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Reasons to Believe 'Sell in May' Might Turn to Buying

Tuesday, 26 Mar 2013 | 9:40 AM ET
Trader on the floor of the NYSE
Getty Images
Trader on the floor of the NYSE

I mentioned yesterday that the two biggest problems facing the markets were poor earnings commentary, and the "Sell in May" philosophy, which has gathered a large following in the past several years.

Right on cue, ISI send a note to its clients this morning offering to take the other side of the trade. "More Arguments Against 'Sell in May' " is a lively treatise that makes the following points against selling now:

1) Fed President Bill Dudley yesterday reaffirmed his view that "monetary policy [will] remain very accommodative,";

2) housing prices, employment, and housing permits have increased six consecutive months in 274 of 361 metro areas;

3) tax refunds are picking up; and

4) Japan is stirring: "Abenomics" — the name granted to the policies of newly-elected prime minister Shinzo Abe — will have a much bigger impact on Japan and the global economy that is generally believed.

The Case Shiller 20-city home price index, out this morning, was up 8.1 percent in January, the biggest monthly increase since the summer of 2006. S&P's David Blitzer specifically cited "broad based improvement in the U.S. economy" and purchases of homes by entrepreneurs and investors.

Abandoning "Sell in May" would certainly help the trend: this year's rally, which saw the S&P 500 goal most straight up from 1,426 to 1,563 on March 14 (up 9.6 percent!), is stalling out, despite the high level of bullishness.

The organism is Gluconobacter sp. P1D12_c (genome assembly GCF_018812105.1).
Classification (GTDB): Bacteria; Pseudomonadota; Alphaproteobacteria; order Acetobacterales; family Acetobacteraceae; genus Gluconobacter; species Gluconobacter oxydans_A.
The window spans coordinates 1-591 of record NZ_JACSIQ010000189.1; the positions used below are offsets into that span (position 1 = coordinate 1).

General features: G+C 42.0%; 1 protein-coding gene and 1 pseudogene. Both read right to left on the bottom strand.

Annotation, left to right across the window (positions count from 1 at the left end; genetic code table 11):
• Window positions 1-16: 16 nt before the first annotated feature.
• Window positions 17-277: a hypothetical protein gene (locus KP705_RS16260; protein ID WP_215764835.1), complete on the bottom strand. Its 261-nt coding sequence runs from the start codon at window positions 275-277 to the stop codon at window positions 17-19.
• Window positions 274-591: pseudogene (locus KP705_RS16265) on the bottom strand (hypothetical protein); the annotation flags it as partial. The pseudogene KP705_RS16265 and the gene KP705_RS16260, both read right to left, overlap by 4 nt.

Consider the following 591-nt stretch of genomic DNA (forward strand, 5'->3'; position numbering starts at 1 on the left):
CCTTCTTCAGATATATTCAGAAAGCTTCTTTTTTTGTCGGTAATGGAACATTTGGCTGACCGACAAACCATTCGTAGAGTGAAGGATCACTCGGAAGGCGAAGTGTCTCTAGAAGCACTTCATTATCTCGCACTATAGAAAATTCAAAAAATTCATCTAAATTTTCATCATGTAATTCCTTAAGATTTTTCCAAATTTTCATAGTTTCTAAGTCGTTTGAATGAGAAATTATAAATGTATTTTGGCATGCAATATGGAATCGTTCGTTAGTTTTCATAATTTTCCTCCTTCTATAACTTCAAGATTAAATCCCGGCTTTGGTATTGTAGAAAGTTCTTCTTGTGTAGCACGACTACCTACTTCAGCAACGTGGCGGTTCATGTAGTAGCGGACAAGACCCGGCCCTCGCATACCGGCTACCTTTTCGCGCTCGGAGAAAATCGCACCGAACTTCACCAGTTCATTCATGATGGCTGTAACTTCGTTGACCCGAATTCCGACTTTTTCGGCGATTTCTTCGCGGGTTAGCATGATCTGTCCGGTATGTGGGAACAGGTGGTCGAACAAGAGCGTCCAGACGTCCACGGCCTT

The S&P 500 keeps knocking on the door of a new closing high, but we have gone nowhere for the past two weeks. We closed at 1,551 on March 8th; that is where we are now.

Europe has also stalled: the Athens Composite is at 3-month low, Spain at a one-month low. Italy, Portugal at three-week low. Japan remains just off a multi-year high. Emerging markets are weaker since the beginning of the year.

We certainly need to broaden the discussion:the next catalyst for stocks is the central bank meetings next week--the Bank of Japan,Bank of England, and European Central Bank (ECB) all have meetings, followed by U.S. earnings beginning April 8th.

Elsewhere:

1) The Bank of Spain gave a downbeat forecast for the country today, predicting the economy would shrink 1.5 percent this year, after shrinking 1.4 percent in 2012. The economy is expected to grow in 2014. No better with employment:jobless rate of 27.1 percent, up from 26 percent in 2012.

And this morning I noted that April 4 would be the next big date for Europe, when policymakers will meet and will no doubt try to soothe nerves over Cyprus.

By CNBC's Bob Pisani

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  • A CNBC reporter since 1990, Bob Pisani covers Wall Street from the floor of the New York Stock Exchange.

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